If you’ve ever tried your hand at cooking for a crowd, you’ve probably seen just how chaotic things can be. Simply put, something is bound to go wrong when you’re trying to cook a meal for an entire party. That’s true whether you’re a novice or a kitchen expert.
Often times our failures (especially when cooking) are great learning opportunities. If you’re planning a big spread for a family dinner this holiday season or have ever tried and failed in the past, we talked to two kitchen aficionados who have been there too. Here’s what their struggles looked like and tips to avoid a crisis in the future.
From College Chef to Food Writer
When her freshman roommates wanted a holiday dinner, Anna Rider did something anyone who has been in college can understand: she bit off way more than she could chew. Rider promised to cook for her friends and said she got them excited about it. So much so that one of her roommates even invited her sister to the upcoming feast.
Ultimately, Rider tasked herself with a seven-course meal and didn’t go grocery shopping until the day of the party. As she tells it, it could have gone better.
“The evening was a disaster. Dinner was late by several hours,” Rider said. “Both a newly purchased chihuahua and I walked into a glass door multiple times throughout the night.”
Rider, now a food writer and recipe developer at Garlic Delight, said she’ll never cook Christmas dinner “that way” again, but hasn’t given up on the kitchen, either.
“All my kitchen disasters eventually led to lessons of what not to do that I share with my readers,” she said. “Plus, you can’t really learn to cook without messing up and making inedible food. Recipe developers all hope it happens rarely, but it’s probably more frequent than new home cooks realize.”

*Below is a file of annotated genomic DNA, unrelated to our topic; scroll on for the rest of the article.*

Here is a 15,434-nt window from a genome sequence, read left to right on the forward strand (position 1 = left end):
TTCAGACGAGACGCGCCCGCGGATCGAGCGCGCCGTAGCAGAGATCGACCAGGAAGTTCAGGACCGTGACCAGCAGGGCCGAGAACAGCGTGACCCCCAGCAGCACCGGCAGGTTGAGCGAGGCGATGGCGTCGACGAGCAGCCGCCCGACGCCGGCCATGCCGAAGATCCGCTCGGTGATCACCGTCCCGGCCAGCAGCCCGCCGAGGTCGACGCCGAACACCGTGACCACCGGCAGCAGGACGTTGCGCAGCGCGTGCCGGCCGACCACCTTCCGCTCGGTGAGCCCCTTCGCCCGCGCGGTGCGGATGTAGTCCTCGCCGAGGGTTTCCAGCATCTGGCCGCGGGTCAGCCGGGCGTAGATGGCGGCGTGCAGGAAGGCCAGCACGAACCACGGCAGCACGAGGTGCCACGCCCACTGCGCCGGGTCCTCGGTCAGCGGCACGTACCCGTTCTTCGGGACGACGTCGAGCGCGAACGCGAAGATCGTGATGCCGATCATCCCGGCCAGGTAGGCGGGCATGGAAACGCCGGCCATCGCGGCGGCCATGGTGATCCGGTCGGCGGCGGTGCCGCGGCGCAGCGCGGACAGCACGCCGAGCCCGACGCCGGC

With an extra decade of experience now behind her, Rider suggests that beginner chefs give themselves two weeks to prepare for a major meal. She advises researching in advance, then buying most of the ingredients five days before the dinner, and making sides and appetizers ahead of time while saving the main course for the day of.
“If you’re planning an ambitious holiday meal like I was, you really need to prepare for it weeks in advance,” she said. “You can get away with planning a few days in advance if you’re a well-practiced, intermediate cook and you’ve made the same spread multiple times.”
When Appliances Fail
Chris Starks had everything prepped and planned for a delicious holiday meal. He loaded pulled pork into his slow cooker early on the day of his party and left home while the magic happened. Only something went terribly wrong – the power went out. Even Starks, who runs the kitchen appliance site Enrichen the Kitchen, isn’t immune to crises while cooking.
“When I arrived home, I was greeted by a disaster – the crockpot was still attached to the outlet, but the meat was raw,” he said. “Guests were going to arrive in an hour and nobody likes pulled pork sushi.”
Starks quickly employed a classic holiday move and ordered takeout when he realized the meal wasn’t going to be ready for dinner. He did manage to salvage it later, however, and he and his guests enjoyed some late-night pulled pork.
“Cooking – like anything in life – is a skill we need to develop. You can’t cook for the first time in your life and expect it to be a Michelin-rated meal,” he said. “I usually tell my family and friends to try out a meal before cooking it for a larger crowd.
Although technology got the better of him in this dinner, Starks, a self-described “kitchen gadget and appliance junkie,” tests and reviews cooking tech to help customers find the best devices. He’s able to take something he cares about and earn an income from it, even if not every endeavor in the kitchen is successful.
“Anything can be sold, consulted, and marketed. You just need to match it to your passion then,” he said.” My passion is cooking and household products. I chose online marketing as a medium.”
The Bottom Line
If you’re in charge of cooking this year or failed spectacularly last year, don’t get discouraged! Cooking should be an enjoyable experience, not an anxious one. As Rider and Starks showed, a failed meal doesn’t mean a failed party. What it usually leads to is takeout, a great learning experience, and a funny story to look back on. Even if your big meal isn’t perfect, we hope you still have a great holiday season!
Read more on how to save on your grocery shopping: Fetch Rewards Review: Gift Cards for Groceries